Top 22 for 2022: Movies, movies, movies
Forget the Oscars and check out my personal favorites and disappointments
I used to do best-of movie lists when I started blogging (Top 13 for 2013, Top 14 for 2014, Top 15 for 2015, Top 16 for 2016, Top 18 for 2018), and I usually accompanied them with a list of disasppointments (2013, 2014, 2015, 2018). At one point the disappointments list got so long that the law of diminishing returns made me stop listing favorites.
Then the pandemic happened, and I almost stopped watching movies. I could not watch them at home because I would often fall asleep, and the lockdowns made going to the theatre a logistical nightmare. I honestly thought Tenet would be the last movie I ever saw in a theatre, because I could not imagine a future where I would have to sit through 2+ hours of middling entertainment while keeping a mask on. I still keep a Tenet ticket stub in my wallet as a reminder that the future is difficult to predict.
In 2022 masks were no longer required, and Hollywood was trying really hard to lure me back inside a theatre. My experience was mixed. Most of the time I could recognize an agenda in the movies (a filmmaker friend of mine calls these turnkey-movies), and I found the self-flagellation permeating Western cinema a little too on-the-nose. It is one thing when Bong-Joon Ho makes an (anti)racist film in 2013, it is another when privileged westerners decide to white-lotus the shit out of each other in 2023.
Yet, there were enough memorable movies last year that I was able to put together a top 22 for 2022. Most of the movies listed below were seen in a movie theatre (which greatly enhances my movie enjoyment), and not many of them will be rememebered a year from now. Yet I had fun watching them, and I decided to share them with you. The disappointments are under a paywall, as my comments about them tend to be more ranty. (NOTE: The movie titles are hyperlinks to the trailers.)
(HONORABLE MENTION) Top Gun: Maverick - Joseph Kosinski
Believe it or not, I hadn't seen the original Top Gun until this year. I only knew the hilarious Quentin Tarantino monologue, and I still think that monologue is the best thing about the original. But time has done different things for Tom Cruise and Val Kilmer, and seeing them briefly come back together gives the sequel emotional resonance. While that resonance is a nice side-effect, Maverick is all about spectacle. The movie has fun with cliches, and I have to admit I did not see the ending coming. It is big, loud and proudly Tom Cruise-ian. Or should I say American?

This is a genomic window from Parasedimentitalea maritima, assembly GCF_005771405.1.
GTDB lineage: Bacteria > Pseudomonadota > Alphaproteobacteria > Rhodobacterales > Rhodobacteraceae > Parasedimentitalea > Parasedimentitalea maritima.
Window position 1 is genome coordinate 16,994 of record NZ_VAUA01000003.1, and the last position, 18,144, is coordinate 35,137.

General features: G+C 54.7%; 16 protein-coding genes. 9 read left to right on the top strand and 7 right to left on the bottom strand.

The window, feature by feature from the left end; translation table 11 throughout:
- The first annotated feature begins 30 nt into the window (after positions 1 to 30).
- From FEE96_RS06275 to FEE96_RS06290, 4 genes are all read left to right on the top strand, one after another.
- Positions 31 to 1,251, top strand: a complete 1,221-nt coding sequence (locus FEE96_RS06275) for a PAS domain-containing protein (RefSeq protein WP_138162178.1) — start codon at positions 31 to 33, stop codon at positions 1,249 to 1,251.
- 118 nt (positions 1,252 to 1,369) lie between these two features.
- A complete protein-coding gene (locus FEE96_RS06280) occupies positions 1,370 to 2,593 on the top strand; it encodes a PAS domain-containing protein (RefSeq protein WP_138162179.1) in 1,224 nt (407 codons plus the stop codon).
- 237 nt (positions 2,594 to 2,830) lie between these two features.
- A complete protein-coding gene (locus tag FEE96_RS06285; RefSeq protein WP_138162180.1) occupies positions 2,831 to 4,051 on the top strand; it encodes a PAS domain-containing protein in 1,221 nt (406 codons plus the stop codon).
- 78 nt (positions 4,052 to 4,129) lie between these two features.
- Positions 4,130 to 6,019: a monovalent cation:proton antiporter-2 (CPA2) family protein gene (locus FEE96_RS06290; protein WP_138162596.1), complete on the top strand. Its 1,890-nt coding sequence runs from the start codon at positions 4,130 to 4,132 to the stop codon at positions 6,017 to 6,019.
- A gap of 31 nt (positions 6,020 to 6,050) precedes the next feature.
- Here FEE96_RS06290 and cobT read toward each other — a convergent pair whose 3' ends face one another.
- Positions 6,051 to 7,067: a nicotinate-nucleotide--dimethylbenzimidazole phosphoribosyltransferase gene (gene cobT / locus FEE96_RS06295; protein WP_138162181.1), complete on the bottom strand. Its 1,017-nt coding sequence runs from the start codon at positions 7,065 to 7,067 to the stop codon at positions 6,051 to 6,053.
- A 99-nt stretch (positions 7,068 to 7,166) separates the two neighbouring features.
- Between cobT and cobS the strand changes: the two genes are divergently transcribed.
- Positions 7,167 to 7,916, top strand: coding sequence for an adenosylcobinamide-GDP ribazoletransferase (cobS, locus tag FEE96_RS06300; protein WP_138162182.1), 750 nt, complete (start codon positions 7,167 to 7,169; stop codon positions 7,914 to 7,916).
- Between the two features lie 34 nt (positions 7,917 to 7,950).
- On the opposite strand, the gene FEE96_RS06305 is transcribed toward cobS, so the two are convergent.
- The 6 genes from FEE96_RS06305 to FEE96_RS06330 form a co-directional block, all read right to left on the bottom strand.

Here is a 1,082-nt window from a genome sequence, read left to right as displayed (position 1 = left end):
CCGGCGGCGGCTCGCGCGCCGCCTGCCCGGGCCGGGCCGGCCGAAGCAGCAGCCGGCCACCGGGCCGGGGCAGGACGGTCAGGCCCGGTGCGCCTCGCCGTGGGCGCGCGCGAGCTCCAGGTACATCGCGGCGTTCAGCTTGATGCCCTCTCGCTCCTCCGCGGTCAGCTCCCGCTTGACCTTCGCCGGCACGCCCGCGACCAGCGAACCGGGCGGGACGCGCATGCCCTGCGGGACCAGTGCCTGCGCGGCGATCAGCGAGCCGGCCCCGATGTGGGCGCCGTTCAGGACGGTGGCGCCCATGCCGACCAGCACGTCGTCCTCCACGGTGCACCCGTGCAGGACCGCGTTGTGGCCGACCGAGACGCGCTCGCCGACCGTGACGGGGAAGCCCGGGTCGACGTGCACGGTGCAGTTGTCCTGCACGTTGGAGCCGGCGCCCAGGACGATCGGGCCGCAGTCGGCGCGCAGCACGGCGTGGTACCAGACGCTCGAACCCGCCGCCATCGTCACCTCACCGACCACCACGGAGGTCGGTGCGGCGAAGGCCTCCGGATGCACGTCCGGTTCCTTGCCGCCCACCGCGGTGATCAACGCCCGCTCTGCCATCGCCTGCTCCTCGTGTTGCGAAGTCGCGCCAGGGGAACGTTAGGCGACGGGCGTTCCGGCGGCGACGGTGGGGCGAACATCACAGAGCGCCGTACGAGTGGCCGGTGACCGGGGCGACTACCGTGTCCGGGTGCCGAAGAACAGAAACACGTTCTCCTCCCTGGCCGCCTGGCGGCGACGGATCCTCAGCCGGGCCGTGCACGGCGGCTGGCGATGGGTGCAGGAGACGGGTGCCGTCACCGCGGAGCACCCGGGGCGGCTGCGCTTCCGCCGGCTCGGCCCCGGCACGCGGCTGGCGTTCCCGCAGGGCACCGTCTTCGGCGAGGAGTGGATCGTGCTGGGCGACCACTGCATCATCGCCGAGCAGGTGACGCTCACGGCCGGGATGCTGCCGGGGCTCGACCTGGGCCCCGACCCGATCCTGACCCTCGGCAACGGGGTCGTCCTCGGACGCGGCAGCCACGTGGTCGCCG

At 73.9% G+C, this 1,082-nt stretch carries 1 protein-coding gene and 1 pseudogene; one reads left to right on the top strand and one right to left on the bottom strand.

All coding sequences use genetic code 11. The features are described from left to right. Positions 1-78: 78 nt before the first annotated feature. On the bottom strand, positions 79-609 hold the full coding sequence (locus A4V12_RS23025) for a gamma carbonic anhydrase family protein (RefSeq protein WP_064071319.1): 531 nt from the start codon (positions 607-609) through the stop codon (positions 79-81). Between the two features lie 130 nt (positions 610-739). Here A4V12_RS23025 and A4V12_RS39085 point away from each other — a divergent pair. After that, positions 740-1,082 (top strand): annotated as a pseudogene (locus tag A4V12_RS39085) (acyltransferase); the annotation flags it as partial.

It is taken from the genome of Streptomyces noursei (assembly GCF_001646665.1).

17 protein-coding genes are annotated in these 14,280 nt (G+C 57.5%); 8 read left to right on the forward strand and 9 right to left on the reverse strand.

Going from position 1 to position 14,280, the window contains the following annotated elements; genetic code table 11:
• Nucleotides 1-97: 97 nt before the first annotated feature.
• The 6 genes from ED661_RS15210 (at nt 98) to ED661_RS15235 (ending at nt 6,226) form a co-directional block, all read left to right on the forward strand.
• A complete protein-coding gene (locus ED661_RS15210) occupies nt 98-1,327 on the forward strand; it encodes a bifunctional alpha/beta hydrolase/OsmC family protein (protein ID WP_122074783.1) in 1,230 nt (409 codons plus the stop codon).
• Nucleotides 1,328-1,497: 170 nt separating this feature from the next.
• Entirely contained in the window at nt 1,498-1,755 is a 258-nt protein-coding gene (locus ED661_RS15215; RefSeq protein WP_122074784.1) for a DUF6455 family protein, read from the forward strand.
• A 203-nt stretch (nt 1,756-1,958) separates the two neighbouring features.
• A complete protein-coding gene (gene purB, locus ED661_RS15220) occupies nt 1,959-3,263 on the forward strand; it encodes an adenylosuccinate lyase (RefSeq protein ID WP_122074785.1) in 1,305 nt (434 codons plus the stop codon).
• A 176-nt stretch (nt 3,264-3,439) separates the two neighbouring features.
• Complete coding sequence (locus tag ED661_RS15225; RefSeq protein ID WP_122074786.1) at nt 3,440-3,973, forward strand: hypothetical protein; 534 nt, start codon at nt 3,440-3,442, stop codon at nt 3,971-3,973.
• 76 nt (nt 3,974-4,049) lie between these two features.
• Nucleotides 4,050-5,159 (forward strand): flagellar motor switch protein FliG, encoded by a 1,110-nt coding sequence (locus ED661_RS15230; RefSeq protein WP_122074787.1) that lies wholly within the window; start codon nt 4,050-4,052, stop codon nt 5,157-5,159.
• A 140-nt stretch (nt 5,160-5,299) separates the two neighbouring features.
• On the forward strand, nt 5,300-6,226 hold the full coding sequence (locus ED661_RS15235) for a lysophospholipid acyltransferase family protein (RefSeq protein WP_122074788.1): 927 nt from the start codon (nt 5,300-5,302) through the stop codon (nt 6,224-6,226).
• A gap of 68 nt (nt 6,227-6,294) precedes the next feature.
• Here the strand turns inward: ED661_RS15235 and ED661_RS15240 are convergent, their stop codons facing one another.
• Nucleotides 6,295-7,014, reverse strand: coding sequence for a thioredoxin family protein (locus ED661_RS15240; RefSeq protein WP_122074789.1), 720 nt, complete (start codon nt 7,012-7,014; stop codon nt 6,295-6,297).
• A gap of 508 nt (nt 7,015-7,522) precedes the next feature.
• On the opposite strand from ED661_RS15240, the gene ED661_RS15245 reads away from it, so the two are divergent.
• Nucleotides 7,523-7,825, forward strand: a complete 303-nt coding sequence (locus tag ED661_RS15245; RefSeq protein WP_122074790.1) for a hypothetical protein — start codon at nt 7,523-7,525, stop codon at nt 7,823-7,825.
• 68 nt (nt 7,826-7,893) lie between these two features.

22. Moonage daydream - Brett Morgen
Moonage Daydream is a collage of interviews and video inserts from David Bowie's life, without a narrator to give meaning to any of it. It is 140 minutes of watching Bowie passing through different artistic phases, often contradictory, always fascinating. It is an intimate portrayal of an artist that gets wiser as he ages. I kept waiting for Bowie to get to my current age, hoping for some brilliant insight into middle age, but the movie ended right before it reached that special moment.
21. Guillermo del Toro's Pinocchio - Guillermo del Toro
Pinocchio is probably del Toro's worst film, but I would take bad del Toro any day of 2022. The stop motion animation is breathtaking, the Pinocchio story is updated so you won't know what happens next, and the anti-fascist sentiment anchors the movie to del Toro's other cinematic masterpieces. And if you cannot get enough of del Toro, I highly recommend his Cabinet of Curiosities streaming now on Netflix.
20. Bardo, False Chronicle of a Handful of Truths - Alejandro G. Iñárritu
Iñárritu follows in the footsteps of Cuarón (Roma) and makes a very non-commercial, sort-of autobiographical movie for Netflix. This is the movie you make after you have collected all the imagineable awards, and yet you are still suffering from an incurable impostor syndrome. Iñárritu lets loose all his fever dreams, gets Darius Khondji to dazzle with his cinematography and long takes, and invokes the spirit of Felini in the most magical way.
The Key & Peele sketches showed that Jordan Peele is a master historian of cinema, and Nope is his valentine to movies. By documenting the efforts of a group of people to film UFOs, he is also documenting the process of creating moving pictures, from the Muybridge racehorse to today. Nope is nowhere near the brilliance of Get Out, but it is still an enjoyable mix of nostalgia and social commentary.
18. Black Phone - Scott Derrickson
Black phone continues the collaboration between director Scott Derrickson and actor Ethan Hawke that started with Sinister in 2012. It is fun to see Ethan Hawke cast against type as the villain, and the black phone conversations with victims of child kidnappings are genuinly disturbing. It is reassuring that Blumhouse still knows how to make and market a low-budget horror movie.